Confidentiality and Privacy

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Given the heightened vulnerability of individuals who have just experienced a disaster, maintaining the confidentiality and privacy of participants represents another important ethical challenge.​1–4​

Disaster-affected areas are inherently unstable, and researchers may find it difficult to ensure that participant records and data are kept safe and secure while in the field. Some researchers have discussed issues with data being stolen, coerced, or otherwise breached in areas with pronounced conflict and violence.​5​ 

The specific structure of one’s study can also pose risks to participant confidentiality.​3​ For instance, although focus groups are a common method employed by hazards and disaster researchers, there is no way to ensure 100% anonymity and confidentiality of all participants.​6​

Confidentiality can also be compromised if a member of the research team is familiar with the study participants or their background on some level, such as in the case of a local researcher.​3​ In certain instances, the benefits of conducting a study with someone who is local to the community may outweigh the potential risk for loss of confidentiality, especially if necessary precautions are taken to minimize the risk of confidentiality breaches, such as de-identifying all recorded information and storing the data in encrypted files or on password-protected computers.​5​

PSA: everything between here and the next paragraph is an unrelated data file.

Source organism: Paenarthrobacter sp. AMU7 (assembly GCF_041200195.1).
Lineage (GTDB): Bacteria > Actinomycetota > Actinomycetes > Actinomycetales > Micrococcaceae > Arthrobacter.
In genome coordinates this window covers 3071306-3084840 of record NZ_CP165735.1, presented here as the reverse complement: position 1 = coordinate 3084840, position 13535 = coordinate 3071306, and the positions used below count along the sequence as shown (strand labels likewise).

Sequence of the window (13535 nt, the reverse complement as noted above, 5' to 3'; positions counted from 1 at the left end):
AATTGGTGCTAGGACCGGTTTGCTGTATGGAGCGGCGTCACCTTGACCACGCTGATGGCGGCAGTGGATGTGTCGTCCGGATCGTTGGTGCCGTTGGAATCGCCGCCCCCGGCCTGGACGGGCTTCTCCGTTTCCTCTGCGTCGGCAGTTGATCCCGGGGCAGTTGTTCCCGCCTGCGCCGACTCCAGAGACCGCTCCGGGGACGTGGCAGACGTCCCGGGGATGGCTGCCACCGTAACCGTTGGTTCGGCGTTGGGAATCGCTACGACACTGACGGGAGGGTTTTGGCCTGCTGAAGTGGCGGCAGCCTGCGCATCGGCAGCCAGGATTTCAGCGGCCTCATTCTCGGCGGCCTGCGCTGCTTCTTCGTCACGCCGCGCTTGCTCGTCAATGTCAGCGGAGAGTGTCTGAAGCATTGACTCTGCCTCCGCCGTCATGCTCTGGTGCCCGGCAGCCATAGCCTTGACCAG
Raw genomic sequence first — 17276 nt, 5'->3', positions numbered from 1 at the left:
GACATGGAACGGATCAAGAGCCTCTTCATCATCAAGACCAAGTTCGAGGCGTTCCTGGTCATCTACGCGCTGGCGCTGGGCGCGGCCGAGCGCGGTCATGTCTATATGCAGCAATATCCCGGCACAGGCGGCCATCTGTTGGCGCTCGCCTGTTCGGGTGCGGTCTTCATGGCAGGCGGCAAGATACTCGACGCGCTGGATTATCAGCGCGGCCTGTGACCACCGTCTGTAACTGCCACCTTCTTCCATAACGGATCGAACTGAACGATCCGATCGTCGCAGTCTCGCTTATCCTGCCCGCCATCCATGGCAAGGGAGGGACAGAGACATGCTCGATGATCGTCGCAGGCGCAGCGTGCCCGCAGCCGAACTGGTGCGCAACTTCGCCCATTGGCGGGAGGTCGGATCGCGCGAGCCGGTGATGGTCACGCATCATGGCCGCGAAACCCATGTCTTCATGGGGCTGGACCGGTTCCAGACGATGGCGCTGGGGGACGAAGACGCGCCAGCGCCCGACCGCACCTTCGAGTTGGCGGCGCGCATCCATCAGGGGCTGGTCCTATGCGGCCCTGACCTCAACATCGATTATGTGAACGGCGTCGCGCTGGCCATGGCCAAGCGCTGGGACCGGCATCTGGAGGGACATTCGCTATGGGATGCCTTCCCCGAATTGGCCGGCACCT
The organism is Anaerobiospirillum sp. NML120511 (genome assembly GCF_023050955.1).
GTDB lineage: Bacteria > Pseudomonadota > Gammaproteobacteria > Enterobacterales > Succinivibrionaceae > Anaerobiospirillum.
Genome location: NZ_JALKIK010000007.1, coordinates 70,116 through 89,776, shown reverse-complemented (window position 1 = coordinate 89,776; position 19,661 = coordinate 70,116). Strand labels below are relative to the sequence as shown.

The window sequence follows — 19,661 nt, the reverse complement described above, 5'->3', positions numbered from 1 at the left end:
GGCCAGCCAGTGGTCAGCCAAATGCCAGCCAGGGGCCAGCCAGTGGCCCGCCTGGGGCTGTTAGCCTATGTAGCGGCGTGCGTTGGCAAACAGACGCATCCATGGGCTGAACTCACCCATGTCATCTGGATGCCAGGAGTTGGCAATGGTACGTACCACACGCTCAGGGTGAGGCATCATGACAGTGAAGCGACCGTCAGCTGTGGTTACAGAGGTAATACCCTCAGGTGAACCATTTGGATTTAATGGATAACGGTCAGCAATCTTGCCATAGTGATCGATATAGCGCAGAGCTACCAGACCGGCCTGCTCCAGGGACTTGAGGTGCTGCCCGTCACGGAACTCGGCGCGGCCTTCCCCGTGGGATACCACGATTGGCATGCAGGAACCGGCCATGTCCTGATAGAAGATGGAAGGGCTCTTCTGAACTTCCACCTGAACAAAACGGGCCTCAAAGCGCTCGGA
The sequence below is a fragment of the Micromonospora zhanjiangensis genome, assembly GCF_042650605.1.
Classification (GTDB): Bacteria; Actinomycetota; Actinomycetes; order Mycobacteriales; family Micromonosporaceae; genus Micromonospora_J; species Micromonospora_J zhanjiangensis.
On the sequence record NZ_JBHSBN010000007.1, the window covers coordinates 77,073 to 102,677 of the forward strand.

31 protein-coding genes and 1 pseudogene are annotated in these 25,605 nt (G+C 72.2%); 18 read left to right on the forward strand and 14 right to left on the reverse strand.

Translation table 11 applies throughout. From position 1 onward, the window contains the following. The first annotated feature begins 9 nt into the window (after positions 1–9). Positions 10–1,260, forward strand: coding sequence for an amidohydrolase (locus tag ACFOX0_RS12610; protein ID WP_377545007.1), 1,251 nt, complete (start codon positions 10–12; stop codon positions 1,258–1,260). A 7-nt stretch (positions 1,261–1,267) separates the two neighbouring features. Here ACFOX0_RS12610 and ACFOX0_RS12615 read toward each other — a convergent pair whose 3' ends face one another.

Person holding an ipad with the words privacy written on it
  1. 1.
    Barron Ausbrooks CY, Barrett EJ, Martinez-Cosio M. Ethical issues in disaster research: Lessons from Hurricane Katrina. Population Research and Policy Review. 2009;28(1). doi:10.1007/s11113-008-9112-7

  2. 2.
    Ferreira RJ, Buttell F, Ferreira SB. Ethical considerations for conducting disaster research with vulnerable populations. Journal of Social Work Values and Ethics. 2015;12(1):1-29.

  3. 3.
    Jacobsen K, Landau LB. The dual imperative in refugee research: Some methodological and ethical considerations in social science research on forced migration. Disasters. 2003;27(3). doi:10.1111/1467-7717.00228

  4. 4.
    Packenham JP, Rosselli RT, Ramsey SK, et al. Conducting science in disasters: Recommendations from the NIEHS Working Group for Special IRB Considerations in the Review of Disaster Related Research. Environmental Health Perspectives. 2017;125(9). doi:10.1289/EHP2378

  5. 5.
    Tansey CM, Anderson J, Boulanger RF, et al. Familiar ethical issues amplified: How members of research ethics committees describe ethical distinctions between disaster and non-disaster research. BMC Medical Ethics. 2017;18(1). doi:10.1186/s12910-017-0203-z

  6. 6.
    Peek L, Fothergill A. Using focus groups: Lessons from studying daycare centers, 9/11, and Hurricane Katrina. Qualitative Research. 2009;9(1). doi:10.1177/1468794108098029